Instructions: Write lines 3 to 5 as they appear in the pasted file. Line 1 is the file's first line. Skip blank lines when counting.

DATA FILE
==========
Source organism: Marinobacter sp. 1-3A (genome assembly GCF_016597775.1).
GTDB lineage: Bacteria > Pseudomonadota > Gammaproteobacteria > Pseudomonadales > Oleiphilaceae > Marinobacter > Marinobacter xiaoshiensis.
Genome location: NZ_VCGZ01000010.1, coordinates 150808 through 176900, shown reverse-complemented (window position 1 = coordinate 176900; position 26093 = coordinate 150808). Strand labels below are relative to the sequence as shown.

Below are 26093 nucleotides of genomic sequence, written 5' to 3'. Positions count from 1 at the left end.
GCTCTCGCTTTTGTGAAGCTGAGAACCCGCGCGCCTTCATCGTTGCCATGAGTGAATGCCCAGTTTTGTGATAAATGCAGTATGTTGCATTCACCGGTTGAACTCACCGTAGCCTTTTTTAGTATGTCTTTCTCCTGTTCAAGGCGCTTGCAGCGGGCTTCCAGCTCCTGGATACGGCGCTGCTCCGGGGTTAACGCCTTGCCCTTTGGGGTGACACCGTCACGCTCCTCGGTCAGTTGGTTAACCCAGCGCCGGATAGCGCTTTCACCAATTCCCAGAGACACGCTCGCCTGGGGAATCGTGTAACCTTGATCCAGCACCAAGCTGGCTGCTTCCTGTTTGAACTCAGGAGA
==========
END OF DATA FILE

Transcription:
Genome location: NZ_VCGZ01000010.1, coordinates 150808 through 176900, shown reverse-complemented (window position 1 = coordinate 176900; position 26093 = coordinate 150808). Strand labels below are relative to the sequence as shown.

Below are 26093 nucleotides of genomic sequence, written 5' to 3'. Positions count from 1 at the left end.
GCTCTCGCTTTTGTGAAGCTGAGAACCCGCGCGCCTTCATCGTTGCCATGAGTGAATGCCCAGTTTTGTGATAAATGCAGTATGTTGCATTCACCGGTTGAACTCACCGTAGCCTTTTTTAGTATGTCTTTCTCCTGTTCAAGGCGCTTGCAGCGGGCTTCCAGCTCCTGGATACGGCGCTGCTCCGGGGTTAACGCCTTGCCCTTTGGGGTGACACCGTCACGCTCCTCGGTCAGTTGGTTAACCCAGCGCCGGATAGCGCTTTCACCAATTCCCAGAGACACGCTCGCCTGGGGAATCGTGTAACCTTGATCCAGCACCAAGCTGGCTGCTTCCTGTTTGAACTCAGGAGA